As part of our ongoing Partner Voices blog series, we had the opportunity to hear from MCPc. During the past 11 years, MCPc has bet long on Cisco, using networking, switching, telepresence, and digital media tools within its own business and in the outstanding help for the business of its clients.
For example, since the beginning of 2013, MCPc has used Cisco Telepresence internally for more than 4,320 hours of cumulative communication. That is more than 180 full days of time. Most MCPc associates have Jabber on their mobile devices, and their local media is paying attention to the ways in which MCPc has implemented Cisco throughout the company. But MCPc does more than just make its own travel schedule easier for employees – it has enabled clients to take advantage of Cisco’s full breadth of offerings. Read More »
Tags: Cisco, MCPc, partner, partner voices
Last month we had the most successful Collaboration Summit conference ever, with partners, analysts, consultants, customers and Cisco executives coming together to explore how new collaboration solutions are helping companies become more empowered, engaged and innovative.
My mantra throughout the event was dare to be bold. Just as Cisco is launching a new wave of innovation, I am challenging you, our Cisco partners, to be bold in collaboration around 4 key imperatives:
- Transform your sales
- Extend the workspace in new ways
- Accelerate your cloud business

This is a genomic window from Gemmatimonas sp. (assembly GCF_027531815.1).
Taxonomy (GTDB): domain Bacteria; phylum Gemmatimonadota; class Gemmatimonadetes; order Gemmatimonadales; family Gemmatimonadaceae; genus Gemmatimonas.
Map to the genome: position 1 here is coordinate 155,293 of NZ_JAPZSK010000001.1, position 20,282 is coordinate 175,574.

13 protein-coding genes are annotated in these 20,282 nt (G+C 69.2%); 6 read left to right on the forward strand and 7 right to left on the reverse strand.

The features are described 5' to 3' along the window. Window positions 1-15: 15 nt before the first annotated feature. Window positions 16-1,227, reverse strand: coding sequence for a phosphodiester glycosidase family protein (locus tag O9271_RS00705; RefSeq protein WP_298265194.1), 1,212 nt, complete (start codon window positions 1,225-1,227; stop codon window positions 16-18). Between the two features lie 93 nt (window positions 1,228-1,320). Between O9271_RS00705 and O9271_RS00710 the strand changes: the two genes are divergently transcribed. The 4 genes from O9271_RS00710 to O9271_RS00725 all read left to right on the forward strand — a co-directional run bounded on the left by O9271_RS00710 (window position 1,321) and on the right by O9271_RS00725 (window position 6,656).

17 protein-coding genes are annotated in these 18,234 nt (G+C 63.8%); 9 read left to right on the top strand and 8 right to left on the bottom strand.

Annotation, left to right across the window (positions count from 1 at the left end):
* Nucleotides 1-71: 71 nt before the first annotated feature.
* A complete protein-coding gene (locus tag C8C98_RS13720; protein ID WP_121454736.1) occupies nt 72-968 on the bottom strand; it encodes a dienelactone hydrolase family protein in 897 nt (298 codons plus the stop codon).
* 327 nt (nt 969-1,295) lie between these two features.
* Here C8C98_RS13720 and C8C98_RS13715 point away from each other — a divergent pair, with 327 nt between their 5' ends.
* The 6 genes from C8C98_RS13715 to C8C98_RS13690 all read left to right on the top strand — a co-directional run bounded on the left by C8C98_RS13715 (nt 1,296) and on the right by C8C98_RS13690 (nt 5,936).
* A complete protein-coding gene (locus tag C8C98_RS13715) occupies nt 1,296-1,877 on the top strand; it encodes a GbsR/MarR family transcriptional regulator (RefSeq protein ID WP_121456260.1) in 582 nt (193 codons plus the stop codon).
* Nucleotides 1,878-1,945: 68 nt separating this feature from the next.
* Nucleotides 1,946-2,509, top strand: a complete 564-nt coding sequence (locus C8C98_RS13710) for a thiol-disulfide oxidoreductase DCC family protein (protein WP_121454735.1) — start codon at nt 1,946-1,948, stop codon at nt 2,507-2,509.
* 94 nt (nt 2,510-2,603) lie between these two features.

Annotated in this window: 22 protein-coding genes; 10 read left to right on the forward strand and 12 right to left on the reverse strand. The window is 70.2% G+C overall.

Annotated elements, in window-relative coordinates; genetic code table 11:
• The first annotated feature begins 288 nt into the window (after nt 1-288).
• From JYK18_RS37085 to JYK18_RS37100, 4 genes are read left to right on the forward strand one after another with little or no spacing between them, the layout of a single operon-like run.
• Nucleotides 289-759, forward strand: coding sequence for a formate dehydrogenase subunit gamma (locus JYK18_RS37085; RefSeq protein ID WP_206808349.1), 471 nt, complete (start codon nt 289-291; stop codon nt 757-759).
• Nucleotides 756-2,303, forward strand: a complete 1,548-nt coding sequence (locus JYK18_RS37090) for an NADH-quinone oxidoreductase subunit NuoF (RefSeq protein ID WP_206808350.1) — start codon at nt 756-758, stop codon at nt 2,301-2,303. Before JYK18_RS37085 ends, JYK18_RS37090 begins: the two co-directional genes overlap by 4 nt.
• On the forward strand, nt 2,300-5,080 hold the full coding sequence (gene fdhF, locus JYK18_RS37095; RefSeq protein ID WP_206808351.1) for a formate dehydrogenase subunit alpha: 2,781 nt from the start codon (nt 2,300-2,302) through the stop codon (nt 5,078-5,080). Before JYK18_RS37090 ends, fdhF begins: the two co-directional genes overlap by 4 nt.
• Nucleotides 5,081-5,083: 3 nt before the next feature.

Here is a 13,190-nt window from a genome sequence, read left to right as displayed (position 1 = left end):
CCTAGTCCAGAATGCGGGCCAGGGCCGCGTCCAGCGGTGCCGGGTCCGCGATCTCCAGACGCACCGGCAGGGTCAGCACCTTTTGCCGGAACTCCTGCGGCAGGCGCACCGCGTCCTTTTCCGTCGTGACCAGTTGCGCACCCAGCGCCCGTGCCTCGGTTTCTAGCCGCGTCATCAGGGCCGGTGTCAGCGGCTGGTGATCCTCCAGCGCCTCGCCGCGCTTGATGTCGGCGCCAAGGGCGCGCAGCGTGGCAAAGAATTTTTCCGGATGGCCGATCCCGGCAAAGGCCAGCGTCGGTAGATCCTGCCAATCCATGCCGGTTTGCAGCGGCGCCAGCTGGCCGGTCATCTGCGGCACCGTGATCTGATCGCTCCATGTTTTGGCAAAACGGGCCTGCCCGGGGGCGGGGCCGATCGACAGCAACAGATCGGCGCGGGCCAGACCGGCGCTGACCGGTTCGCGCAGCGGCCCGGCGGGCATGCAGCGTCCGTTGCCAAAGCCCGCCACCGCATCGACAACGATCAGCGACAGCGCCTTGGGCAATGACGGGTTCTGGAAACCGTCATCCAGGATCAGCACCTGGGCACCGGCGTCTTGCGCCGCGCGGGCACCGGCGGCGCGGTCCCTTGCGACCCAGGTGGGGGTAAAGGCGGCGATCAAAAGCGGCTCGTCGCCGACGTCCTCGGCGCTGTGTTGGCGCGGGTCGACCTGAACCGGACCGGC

- Redefine the services you offer Read More »
Tags: Cisco, collaboration, partner, richard mcleod
This is the fifth post in a series from Dimension Data and Cisco Channels looking at user adoption and integration of unified communications and collaboration (UC&C) solutions. Findings stem from Dimension Data’s 2013 Global UC&C Survey, developed with ICT researcher Ovum and featuring responses from more than 2,700 participants in 18 countries across 20 vertical industries.
In the last blog based on Dimension Data’s research, Nagi Kasinadhuni expanded on the idea that certain technologies were merely a ticket to the game. In this edition of the UC&C series, we had the opportunity to interview Neville Cousins, solutions director for voice and applications at Dimension Data. Cousins gave us more insight on the data from the UC&C study from his perspective.
He focused on the idea that the market has seen a slow uptake of cloud deployment. Based on Dimension Data’s research the adoption rate has certainly been slower than Cousins would have anticipated. Read More »
Tags: Cisco, collaboration, dimension data, partner, UC&C, unified communications
When Benjamin Franklin coined the famous phrase, “time is money,” I am sure the advances of mobile technology were not on his mind. However, the adage is more relevant now than ever before as organizations evaluate their mobility and Bring Your Own Device (BYOD) strategies.
BYOD is Here to Stay
Earlier this year we announced the results of the Cisco IBSG BYOD Financial Impact study. The global research revealed interesting statistics about the financial impact of BYOD including:
- Mobile users are willing to invest in BYOD. Mobile employees who BYOD (“BYOD-ers”) spend on average $965 on their devices, and use 1.7 personal devices for work. They spend an additional $734 per year on voice and data plans for their BYOD devices.
- BYOD is delivering productivity gains around the world. Even with a broad mix of BYOD implementation levels, the typical company is, on average, saving money and its employees are more productive.
- Comprehensive BYOD pays for itself in hard cost savings. Apart from productivity gains, the major cost savings are in three areas: hardware, support and telecommunications costs. Read More »